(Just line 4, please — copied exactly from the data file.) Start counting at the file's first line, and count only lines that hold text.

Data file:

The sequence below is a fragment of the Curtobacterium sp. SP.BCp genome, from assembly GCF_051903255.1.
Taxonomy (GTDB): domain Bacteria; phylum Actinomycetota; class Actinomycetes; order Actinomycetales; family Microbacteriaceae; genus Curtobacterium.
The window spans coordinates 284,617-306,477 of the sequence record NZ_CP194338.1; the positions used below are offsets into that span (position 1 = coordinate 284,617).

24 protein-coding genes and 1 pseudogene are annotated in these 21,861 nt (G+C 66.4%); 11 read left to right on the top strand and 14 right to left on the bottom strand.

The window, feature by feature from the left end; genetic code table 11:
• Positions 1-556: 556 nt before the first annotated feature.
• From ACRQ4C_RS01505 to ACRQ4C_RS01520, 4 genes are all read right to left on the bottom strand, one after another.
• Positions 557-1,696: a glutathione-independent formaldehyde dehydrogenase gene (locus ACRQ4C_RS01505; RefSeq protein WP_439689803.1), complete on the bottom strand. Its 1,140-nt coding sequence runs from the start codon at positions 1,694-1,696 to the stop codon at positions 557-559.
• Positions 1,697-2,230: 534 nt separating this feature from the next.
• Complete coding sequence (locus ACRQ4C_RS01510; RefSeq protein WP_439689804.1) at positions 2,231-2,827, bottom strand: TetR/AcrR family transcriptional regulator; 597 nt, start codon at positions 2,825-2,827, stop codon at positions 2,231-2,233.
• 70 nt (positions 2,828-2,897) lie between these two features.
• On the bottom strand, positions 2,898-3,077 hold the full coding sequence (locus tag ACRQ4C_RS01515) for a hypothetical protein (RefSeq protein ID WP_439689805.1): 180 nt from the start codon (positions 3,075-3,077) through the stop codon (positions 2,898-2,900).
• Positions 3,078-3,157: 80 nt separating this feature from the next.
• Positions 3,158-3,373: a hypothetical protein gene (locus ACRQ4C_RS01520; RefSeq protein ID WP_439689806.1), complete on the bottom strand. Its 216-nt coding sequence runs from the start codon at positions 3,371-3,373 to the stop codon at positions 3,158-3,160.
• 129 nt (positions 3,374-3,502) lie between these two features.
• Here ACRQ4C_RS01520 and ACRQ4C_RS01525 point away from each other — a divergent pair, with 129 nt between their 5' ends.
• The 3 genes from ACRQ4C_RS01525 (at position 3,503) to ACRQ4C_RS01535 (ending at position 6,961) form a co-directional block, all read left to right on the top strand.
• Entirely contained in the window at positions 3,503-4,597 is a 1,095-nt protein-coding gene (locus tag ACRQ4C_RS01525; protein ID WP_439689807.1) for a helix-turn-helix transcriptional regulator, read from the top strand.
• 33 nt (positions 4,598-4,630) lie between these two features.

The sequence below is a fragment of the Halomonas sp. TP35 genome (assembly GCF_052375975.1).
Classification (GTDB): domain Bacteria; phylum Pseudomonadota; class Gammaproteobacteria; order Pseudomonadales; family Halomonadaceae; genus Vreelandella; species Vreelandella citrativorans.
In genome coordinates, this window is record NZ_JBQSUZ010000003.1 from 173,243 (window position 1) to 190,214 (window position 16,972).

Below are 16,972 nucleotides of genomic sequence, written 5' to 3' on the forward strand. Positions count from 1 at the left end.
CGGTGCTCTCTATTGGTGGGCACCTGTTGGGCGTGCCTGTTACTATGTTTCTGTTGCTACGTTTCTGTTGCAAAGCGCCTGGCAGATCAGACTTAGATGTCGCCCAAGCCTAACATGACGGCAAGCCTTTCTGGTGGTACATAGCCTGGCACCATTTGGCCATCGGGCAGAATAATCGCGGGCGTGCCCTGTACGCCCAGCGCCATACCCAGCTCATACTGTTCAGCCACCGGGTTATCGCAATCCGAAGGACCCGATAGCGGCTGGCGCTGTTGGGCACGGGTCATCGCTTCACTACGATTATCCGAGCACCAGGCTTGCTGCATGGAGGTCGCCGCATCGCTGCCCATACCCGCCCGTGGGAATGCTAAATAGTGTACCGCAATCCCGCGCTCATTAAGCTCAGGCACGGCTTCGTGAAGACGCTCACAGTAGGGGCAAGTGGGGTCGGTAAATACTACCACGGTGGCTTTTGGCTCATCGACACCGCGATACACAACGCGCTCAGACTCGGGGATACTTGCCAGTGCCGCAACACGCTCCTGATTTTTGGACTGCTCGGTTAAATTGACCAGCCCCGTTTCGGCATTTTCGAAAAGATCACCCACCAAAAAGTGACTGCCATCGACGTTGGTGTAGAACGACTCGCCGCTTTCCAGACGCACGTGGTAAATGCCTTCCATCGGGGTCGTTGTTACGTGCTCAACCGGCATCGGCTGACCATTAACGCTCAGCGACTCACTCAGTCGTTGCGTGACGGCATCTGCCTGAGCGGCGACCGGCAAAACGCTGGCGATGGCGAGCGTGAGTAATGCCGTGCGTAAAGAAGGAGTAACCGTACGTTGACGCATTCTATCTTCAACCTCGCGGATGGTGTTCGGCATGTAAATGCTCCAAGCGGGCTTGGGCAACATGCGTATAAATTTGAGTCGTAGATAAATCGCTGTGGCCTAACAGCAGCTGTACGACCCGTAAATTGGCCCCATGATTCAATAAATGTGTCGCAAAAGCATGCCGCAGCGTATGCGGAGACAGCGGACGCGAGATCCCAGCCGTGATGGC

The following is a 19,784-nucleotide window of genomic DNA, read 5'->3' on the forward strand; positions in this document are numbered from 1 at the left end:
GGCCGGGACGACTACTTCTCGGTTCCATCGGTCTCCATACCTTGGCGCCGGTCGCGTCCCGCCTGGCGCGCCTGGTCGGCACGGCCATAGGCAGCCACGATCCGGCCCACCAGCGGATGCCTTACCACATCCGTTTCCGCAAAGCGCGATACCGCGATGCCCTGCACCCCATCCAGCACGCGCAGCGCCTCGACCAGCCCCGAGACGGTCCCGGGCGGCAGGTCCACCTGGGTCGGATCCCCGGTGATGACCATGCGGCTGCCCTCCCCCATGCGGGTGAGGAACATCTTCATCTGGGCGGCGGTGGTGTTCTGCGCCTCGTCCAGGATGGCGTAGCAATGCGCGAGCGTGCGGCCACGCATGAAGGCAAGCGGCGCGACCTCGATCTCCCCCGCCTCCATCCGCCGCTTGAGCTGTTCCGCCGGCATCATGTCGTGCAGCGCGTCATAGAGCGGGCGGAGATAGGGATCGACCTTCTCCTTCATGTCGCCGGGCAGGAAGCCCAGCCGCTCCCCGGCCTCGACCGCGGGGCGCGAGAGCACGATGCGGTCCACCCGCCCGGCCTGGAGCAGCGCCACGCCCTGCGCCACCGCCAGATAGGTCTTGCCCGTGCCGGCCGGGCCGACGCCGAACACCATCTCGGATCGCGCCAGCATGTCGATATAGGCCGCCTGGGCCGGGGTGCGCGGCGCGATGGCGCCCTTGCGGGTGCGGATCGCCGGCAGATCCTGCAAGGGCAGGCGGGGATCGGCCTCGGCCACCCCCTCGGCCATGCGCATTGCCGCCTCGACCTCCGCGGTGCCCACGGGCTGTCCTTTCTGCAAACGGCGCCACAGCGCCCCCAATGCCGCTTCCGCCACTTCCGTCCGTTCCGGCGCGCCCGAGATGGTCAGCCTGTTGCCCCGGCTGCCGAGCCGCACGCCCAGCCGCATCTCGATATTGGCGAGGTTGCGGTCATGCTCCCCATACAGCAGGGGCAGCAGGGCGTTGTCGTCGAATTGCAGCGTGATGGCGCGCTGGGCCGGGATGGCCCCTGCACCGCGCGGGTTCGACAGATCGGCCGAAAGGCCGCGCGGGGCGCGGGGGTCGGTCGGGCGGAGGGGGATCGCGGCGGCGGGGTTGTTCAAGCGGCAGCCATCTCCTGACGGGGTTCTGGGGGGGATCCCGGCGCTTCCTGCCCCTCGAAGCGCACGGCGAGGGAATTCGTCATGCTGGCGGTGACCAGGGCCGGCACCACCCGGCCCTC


24 protein-coding genes and 1 pseudogene are annotated in these 21,861 nt (G+C 66.4%); 11 read left to right on the top strand and 14 right to left on the bottom strand.